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Australian PMIĀ®: Manufacturing growth consolidates in January

The Australian Industry Group Australian Performance of Manufacturing Index (Australian PMI®) has expanded for a fourth consecutive month with a reading of 51.2 points in January, which is down by 4.2 points on December (readings above 50 indicate expansion in activity, with the distance from 50 indicating the strength of the increase).

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Ai Group Chief Executive, Innes Willox, said: "Conditions for Australia's manufacturers remained positive in January despite easing from December's end-of-year surge. While domestic sales slipped and there was a build-up of inventories, exports grew further in January and production was held at December's levels. The near-term outlook for the sector as a whole was boosted by another lift in new orders. The major emerging concern – particularly among the more energy-intensive manufacturers – is the deteriorating energy price outlook which threatens to stifle the tentative recovery underway in the sector. Conditions are ripe for the boost to investment that would be provided by an easing of the company tax rate," Mr Willox said.  

Australian PMI®: Key Findings for January:

  • Three of the seven sub-indexes in the Australian PMI® expanded in January (see table below), with the continued expansion of new orders (down 6.9 points to 53.7) a positive indicator for near-term growth.
  • Supplier deliveries (down 5.4 points to 47.0) and sales (down 11.2 points to 47.6) contracted in January, suggesting softer demand coming into 2017 – perhaps rebalancing December’s robust growth.
  • In trend terms*, four of the eight manufacturing sub-sectors expanded in January, with machinery & equipment (up 0.4 points to 57.5) and non-metallic mineral products (up 4.8 points to 65.9) quickening their pace of expansion. Food and beverages (down 0.9 points to 53.9) and petroleum & chemical products (down 0.5 points to 53.5) also continued to grow, if at a slower pace.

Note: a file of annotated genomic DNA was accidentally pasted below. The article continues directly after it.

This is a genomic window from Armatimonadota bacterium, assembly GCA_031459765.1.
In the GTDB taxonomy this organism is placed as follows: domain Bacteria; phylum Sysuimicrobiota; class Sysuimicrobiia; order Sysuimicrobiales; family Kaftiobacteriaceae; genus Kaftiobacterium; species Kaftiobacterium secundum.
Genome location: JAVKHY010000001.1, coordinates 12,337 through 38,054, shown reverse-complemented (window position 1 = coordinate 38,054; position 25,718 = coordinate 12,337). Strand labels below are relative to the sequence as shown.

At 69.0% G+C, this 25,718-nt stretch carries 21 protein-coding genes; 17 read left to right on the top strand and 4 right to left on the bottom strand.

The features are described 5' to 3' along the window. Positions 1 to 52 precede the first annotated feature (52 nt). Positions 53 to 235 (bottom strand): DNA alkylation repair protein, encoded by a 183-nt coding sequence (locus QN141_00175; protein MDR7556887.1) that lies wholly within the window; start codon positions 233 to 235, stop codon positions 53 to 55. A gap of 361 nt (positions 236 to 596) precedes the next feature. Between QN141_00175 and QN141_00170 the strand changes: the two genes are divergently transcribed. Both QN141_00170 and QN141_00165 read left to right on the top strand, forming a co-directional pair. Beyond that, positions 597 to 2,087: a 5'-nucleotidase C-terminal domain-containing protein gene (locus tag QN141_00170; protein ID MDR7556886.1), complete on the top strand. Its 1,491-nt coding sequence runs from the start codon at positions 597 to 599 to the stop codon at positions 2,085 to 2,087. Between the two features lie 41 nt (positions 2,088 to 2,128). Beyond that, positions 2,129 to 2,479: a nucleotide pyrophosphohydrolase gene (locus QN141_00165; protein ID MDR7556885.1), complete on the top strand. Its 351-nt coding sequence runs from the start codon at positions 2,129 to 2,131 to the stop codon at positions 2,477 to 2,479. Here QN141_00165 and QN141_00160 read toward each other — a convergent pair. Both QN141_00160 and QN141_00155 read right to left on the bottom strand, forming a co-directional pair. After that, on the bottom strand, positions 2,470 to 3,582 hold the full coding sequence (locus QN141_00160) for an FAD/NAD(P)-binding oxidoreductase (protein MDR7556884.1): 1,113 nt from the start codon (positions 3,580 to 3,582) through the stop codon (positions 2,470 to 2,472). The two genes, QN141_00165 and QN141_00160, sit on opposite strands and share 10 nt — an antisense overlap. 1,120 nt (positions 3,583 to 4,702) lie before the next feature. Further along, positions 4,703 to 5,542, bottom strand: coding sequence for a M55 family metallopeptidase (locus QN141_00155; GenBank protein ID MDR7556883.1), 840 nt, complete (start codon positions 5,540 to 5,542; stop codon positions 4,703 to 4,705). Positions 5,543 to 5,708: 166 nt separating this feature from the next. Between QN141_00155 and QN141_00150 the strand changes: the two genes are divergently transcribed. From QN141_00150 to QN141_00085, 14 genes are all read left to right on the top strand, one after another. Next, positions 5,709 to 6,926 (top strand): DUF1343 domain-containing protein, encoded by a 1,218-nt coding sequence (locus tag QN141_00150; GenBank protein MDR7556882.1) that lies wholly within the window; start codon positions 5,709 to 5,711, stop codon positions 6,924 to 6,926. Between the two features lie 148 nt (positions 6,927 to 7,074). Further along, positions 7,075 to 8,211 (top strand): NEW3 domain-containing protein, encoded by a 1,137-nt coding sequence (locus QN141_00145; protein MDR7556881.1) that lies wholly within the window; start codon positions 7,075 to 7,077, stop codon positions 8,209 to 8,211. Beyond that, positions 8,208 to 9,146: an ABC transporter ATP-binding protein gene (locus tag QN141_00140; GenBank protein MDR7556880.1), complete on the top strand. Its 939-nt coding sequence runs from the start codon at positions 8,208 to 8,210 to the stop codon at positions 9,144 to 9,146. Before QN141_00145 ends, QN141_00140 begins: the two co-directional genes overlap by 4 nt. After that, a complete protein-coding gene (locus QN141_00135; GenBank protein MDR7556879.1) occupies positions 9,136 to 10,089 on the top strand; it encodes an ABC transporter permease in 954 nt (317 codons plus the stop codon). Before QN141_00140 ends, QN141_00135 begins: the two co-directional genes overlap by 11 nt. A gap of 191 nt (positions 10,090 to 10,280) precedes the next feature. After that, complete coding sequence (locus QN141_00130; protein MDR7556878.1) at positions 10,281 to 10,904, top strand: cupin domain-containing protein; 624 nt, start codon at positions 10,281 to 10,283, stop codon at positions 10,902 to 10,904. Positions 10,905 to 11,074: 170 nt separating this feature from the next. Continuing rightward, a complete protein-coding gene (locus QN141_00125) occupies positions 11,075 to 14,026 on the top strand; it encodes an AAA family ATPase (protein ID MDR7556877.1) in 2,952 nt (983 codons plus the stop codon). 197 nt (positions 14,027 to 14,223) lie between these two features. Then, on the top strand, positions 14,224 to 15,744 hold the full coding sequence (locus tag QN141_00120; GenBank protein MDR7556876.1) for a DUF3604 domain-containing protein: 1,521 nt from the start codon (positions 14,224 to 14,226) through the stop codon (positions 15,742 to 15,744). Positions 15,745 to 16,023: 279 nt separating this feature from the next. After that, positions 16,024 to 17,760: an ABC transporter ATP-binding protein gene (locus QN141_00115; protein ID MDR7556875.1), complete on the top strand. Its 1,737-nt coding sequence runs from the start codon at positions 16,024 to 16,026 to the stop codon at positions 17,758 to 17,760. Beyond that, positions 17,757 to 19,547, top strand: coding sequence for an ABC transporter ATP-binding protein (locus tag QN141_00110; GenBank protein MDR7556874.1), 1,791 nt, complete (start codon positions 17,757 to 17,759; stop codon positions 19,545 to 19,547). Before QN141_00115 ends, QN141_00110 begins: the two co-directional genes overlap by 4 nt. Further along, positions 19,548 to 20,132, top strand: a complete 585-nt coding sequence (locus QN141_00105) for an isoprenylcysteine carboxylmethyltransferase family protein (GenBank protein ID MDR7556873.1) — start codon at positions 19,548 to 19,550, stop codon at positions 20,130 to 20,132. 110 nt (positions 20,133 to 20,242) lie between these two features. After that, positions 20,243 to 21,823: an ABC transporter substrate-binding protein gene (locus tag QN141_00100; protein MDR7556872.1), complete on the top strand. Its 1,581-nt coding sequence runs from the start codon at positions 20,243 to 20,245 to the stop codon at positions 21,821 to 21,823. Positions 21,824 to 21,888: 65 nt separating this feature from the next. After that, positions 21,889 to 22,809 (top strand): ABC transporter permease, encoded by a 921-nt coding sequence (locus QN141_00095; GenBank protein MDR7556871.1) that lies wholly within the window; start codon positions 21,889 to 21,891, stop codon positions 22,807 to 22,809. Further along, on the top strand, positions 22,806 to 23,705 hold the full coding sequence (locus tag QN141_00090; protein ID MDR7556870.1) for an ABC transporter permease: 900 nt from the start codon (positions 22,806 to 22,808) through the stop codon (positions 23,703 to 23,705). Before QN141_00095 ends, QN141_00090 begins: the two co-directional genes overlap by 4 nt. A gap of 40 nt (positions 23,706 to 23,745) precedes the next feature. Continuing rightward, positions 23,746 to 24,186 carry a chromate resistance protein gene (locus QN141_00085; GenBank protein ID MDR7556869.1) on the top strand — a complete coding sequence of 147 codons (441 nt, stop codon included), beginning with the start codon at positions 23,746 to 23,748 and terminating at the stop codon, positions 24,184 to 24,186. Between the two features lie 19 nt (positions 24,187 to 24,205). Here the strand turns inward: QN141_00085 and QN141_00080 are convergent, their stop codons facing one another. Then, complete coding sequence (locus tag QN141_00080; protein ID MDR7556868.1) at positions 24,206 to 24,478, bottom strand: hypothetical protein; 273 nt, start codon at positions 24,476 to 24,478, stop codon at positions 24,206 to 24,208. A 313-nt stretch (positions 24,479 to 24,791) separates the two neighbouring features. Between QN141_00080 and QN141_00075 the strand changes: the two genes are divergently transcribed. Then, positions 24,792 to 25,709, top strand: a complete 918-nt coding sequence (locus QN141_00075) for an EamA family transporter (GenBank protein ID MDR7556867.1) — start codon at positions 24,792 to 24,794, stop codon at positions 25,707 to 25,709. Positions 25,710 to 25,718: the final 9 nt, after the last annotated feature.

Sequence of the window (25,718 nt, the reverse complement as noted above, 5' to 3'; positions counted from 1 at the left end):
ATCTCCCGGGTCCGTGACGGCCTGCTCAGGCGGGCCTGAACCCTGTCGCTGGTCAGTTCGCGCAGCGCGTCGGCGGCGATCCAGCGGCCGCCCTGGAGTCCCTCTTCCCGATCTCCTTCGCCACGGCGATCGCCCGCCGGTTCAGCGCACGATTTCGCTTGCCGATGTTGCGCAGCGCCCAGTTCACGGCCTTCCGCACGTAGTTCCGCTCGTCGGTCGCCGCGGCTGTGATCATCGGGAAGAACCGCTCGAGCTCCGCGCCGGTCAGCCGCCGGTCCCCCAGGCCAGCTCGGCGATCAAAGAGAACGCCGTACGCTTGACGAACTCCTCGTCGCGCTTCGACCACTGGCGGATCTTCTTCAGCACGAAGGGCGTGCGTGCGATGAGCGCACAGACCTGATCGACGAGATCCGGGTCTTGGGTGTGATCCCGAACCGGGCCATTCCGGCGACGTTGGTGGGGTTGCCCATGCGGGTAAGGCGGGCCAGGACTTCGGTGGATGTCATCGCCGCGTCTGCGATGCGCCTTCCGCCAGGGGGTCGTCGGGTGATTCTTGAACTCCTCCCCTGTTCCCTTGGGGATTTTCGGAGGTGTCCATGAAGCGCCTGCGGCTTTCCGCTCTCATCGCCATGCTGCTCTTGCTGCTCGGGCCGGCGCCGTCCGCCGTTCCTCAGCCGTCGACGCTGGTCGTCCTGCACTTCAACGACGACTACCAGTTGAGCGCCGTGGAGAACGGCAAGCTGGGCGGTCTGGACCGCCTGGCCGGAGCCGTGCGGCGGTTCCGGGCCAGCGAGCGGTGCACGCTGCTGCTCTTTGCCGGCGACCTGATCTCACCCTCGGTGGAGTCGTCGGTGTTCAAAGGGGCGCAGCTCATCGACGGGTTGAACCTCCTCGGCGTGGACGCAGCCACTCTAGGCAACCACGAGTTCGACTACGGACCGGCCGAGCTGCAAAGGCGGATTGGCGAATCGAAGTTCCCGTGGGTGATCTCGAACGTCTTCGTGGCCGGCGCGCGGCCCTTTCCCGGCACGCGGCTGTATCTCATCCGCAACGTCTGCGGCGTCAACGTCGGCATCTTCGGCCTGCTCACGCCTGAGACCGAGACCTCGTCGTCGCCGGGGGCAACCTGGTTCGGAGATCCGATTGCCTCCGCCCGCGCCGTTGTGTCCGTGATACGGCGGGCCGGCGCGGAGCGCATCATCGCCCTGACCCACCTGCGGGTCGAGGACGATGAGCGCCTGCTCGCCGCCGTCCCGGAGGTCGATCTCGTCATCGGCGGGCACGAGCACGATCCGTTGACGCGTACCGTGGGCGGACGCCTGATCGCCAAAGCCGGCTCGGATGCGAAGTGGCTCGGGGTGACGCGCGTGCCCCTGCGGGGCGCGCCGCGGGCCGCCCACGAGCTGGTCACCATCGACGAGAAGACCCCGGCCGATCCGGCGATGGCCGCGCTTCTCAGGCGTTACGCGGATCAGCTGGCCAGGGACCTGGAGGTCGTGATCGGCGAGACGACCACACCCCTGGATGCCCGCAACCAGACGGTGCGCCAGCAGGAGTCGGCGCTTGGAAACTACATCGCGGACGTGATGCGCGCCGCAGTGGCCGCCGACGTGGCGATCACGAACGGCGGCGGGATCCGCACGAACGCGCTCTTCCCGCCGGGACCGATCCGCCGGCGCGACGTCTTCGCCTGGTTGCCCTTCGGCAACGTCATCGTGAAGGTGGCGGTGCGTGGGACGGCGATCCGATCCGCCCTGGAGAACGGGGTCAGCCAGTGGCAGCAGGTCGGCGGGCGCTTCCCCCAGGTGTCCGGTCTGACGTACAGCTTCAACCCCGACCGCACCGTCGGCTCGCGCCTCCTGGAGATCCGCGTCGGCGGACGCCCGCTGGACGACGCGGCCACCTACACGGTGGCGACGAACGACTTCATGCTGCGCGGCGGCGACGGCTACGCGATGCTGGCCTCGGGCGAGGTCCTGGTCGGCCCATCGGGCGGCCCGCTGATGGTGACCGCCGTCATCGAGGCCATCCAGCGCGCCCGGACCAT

• Wood & paper products (up 1.1 points to 50.5) and metal products (up 1.0 point to 49.9) improved to more stable conditions.
  • The input prices sub-index jumped by 9.5 points in January to 72.3, with some manufacturers questioning their ongoing viability amid surging energy costs. While an expanding selling prices sub-index (up 6.7 points to 52.1) allows some of these cost increases to be passed on, it has been well outpaced by growth in input costs and wages (up 0.7 points to 63.0) in recent months.

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Seasonally adjusted

Index this month

Change from last month

12 month average

 

Index this month

Change from last month

12 month average

Australian PMI®

51.2

-4.2

52.7

Exports

54.1

-14.4

54.7

Production

49.9

-8.3

53.5

Sales

47.6

-11.2

54.2

New Orders

53.7

-6.9

55.0

Input Prices

72.3

9.5

62.8

Employment

49.6

2.2

49.0

Selling Prices

52.1

6.7

49.9

Inventories (stocks)

56.0

2.6

51.1

Average Wages

63.0

0.7

58.1

Supplier Deliveries

47.0

-5.4

52.9

Cap. Utilisation (%)

73.8

4.5

74.0

* All sub-sector indexes in the Australian PMI® are reported in trend terms (Henderson 13-month filter), so as to better identify the trends in these volatile monthly data.

Release dates for Australian Performance Indices in 2017

Background: The Australian Industry Group Australian Performance of Manufacturing Index (Australian PMI®) is a seasonally adjusted national composite index based on the diffusion indices for production, new orders, deliveries, inventories and employment with varying weights. An Australian PMI® reading above 50 points indicates that manufacturing is generally expanding; below 50, that it is declining.  The distance from 50 is indicative of the strength of the expansion or decline. Australian PMI® results are based on responses from around 200 companies from a rotating sample of manufacturers. The manufacturing sub-sector categories in the PMI match the ANZSIC industry classifications for manufacturing and are weighted, based on 2011-12 industry output data from the ABS.

Media Enquiries: Tony Melville – 0419 190 347